MS DOS 3.30 traded 'Fail' for 'Ignore', which some people considered a mistake (since often there'd only be a few bytes with errors when reading the file, and many files are rather insensitive to that sort of error.) Nowadays, it's less a problem - media corruption is much rarer.
(Adapted from MaskInterrupts
That InterruptedExceptions don't have much in the way of useful data other than the traceback anyway.
Ah, I see... I must admit the fact that exceptions are treated as excuses to carry backtraces has always pissed the heck out of me. Give me continuations
, not backtraces! Allow inspection on continuations if I need them for debugging! Allow me to resume behavior directly after an interrupt. Further, interrupt exceptions really could, perhaps should, carry more information including source, privilege/capability/authorization, and a message indicating purpose, such as timeout, alarm, kill signal, etc.
In Java, both exceptions and interrupts are lower-level than what it sounds like you're wanting; the interrupt is merely a tool to allow another thread to reconsider what it's waiting on. Nothing stops you from supplying data (like your purpose message) to the thread before you interrupt it; you just have to write the thread's code to know about the message and consult it when it wakes up. Menawhile, it's certainly true that ResumableExceptions would be nice, but where it's really important to have them you can introduce a state machine (perhaps within the CommandPattern) that remembers where the exceptions were thrown and then provide a retry() method that does the right thing without having to involve the client in the details of the resumption logic.
Yes, one can always Greenspun a solution with enough hacking, building a virtual machine within the virtual machine. Doing so sort of defeats the purpose of working in the host language, though, and usually hinders interoperability. Solutions need to be standard or idiomatic if they are to also be modular. Exceptions and interrupts could be
higher level in Java with interrupts still serving the purpose you stated: allowing another thread to reconsider what it is doing. The fundamental purpose of exceptions
is to allow programmers to separate error-handling policy from the code that identifies the error; use of ResumableException
s is one solution that makes doing so truly feasible, especially if multiple options for resumption with standard semantics (abort, retry, ignore, fail, return, etc.) are made available and can be wrapped and/or added to by intervening exception handlers. With modern Java-style exceptions a decider of error handling policy (who picks the path to take after an error) is often limited by not knowing how to accomplish it unless placed very close to the error itself, which in practice forces exception-handling to occur close to the exception, which requires integrating error-handling policy with the code itself, which ultimately defeats the fundamental purpose of exceptions
. Providing backtraces is pointless for this purpose.
See Also: ExceptionPatterns
(for some examples),
"Abort, Retry, Fail?" (http://en.wikipedia.org/wiki/Abort%2C_Retry%2C_Fail%3F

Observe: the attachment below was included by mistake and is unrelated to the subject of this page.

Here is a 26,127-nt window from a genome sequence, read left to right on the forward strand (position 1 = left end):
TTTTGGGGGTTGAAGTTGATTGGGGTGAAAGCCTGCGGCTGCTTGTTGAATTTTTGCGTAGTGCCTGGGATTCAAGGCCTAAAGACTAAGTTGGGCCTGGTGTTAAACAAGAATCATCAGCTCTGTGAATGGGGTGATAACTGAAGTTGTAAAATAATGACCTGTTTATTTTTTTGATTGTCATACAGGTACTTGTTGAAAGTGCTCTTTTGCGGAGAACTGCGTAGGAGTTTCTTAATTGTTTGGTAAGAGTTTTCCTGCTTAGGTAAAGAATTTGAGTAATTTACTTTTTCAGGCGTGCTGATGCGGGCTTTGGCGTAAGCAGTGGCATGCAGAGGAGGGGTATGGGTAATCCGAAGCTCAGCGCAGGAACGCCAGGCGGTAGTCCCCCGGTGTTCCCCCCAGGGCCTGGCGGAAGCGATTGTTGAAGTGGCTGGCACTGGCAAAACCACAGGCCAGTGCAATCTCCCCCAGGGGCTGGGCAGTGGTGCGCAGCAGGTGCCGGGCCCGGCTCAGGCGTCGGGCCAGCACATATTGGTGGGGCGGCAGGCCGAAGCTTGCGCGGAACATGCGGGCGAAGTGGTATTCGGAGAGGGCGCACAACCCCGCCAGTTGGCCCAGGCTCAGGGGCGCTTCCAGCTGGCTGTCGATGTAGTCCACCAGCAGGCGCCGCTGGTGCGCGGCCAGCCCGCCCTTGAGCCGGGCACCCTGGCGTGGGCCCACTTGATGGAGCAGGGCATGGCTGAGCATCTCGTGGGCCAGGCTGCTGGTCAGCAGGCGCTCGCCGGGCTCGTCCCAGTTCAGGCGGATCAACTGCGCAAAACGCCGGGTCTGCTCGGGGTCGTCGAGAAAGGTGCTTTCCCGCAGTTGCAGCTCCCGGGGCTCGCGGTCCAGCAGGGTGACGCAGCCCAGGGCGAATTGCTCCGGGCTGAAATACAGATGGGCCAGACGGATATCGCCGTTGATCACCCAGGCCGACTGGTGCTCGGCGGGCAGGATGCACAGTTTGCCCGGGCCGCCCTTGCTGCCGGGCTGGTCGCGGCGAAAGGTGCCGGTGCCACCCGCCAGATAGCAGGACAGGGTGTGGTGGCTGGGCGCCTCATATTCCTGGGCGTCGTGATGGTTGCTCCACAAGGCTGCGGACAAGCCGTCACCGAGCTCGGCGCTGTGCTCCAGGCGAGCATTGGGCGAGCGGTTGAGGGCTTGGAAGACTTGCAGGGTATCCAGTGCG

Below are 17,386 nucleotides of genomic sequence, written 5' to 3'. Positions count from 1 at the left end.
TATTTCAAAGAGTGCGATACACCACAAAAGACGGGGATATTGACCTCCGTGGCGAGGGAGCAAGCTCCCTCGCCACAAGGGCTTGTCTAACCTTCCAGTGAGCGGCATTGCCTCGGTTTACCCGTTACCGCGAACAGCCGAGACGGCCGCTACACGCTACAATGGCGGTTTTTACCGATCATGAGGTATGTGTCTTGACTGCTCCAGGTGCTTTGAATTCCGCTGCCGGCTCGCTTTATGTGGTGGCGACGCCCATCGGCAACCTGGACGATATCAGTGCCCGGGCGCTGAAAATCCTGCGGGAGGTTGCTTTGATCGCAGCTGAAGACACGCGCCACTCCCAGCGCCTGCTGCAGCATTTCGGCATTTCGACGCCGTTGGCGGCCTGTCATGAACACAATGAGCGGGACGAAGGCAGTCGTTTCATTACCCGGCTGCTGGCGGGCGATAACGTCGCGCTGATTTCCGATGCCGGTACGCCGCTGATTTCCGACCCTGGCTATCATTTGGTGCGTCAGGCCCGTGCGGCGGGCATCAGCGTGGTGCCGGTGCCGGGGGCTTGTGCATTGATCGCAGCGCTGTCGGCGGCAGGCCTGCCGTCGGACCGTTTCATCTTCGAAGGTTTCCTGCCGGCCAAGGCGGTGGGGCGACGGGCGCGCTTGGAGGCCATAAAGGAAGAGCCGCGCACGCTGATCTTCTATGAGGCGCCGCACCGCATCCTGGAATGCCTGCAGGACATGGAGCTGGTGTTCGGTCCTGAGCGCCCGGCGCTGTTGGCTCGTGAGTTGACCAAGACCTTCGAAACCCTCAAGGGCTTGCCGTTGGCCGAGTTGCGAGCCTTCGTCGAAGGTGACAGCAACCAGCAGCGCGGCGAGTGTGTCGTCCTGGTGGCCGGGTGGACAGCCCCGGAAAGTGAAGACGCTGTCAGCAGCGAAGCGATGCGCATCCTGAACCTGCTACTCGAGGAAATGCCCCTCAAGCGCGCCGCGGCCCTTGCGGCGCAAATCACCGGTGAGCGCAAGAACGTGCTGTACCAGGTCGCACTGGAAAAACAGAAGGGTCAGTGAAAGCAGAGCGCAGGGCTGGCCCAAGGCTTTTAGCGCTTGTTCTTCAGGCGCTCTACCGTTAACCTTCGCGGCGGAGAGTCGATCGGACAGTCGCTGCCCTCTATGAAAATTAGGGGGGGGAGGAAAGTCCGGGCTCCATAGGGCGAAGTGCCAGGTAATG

Abort, Retry, Ignore?
Once upon a midnight dreary, fingers cramped and vision bleary,
System manuals piled high and wasted paper on the floor,
Longing for the warmth of bed sheets, still I sat there doing spreadsheets.
Having reached the bottom line I took a floppy from the drawer,
I then invoked the SAVE command and waited for the disk to store,
Only this and nothing more.
Deep into the monitor peering, long I sat there wond'ring, fearing,
Doubting, while the disk kept churning, turning yet to churn some more.
But the silence was unbroken, and the stillness gave no token.
"Save!" I said, "You cursed mother! Save my data from before!"
One thing did the phosphors answer, only this and nothing more,
Just, "Abort, Retry, Ignore?"
Was this some occult illusion, some maniacal intrusion?
These were choices undesired, ones I'd never faced before.
Carefully I weighed the choices as the disk made impish noises.
The cursor flashed, insistent, waiting, baiting me to type some more.
Clearly I must press a key, choosing one and nothing more,
From "Abort, Retry, Ignore?"
With fingers pale and trembling, slowly toward the keyboard bending,
Longing for a happy ending, hoping all would be restored,
Praying for some guarantee, timidly, I pressed a key.
But on the screen there still persisted words appearing as before.
Ghastly grim they blinked and taunted, haunted, as my patience wore,
Saying "Abort, Retry, Ignore?"
I tried to catch the chips off guard, and pressed again, but twice as hard.
I pleaded with the cursed machine: I begged and cried and then I swore.
Now in mighty desperation, trying random combinations,
Still there came the incantation, just as senseless as before.
Cursor blinking, angrily winking, blinking nonsense as before.
Reading, "Abort, Retry, Ignore?"
There I sat, distraught, exhausted, by my own machine accosted.
Getting up I turned away and paced across the office floor.
And then I saw a dreadful sight: a lightning bolt cut through the night.
A gasp of horror overtook me, shook me to my very core.
The lightning zapped my previous data, lost and gone forevermore.
Not even, "Abort, Retry, Ignore?"
To this day I do not know the place to which lost data go.
What demonic nether world us wrought where lost data will be stored,
Beyond the reach of mortal souls, beyond the ether, into black holes?
But sure as there's C, Pascal, Lotus, Ashton-Tate and more,
You will one day be left to wander, lost on some Plutonian shore,
Pleading, "Abort, Retry, Ignore?"
whoever wrote that just made my day. that was awesome.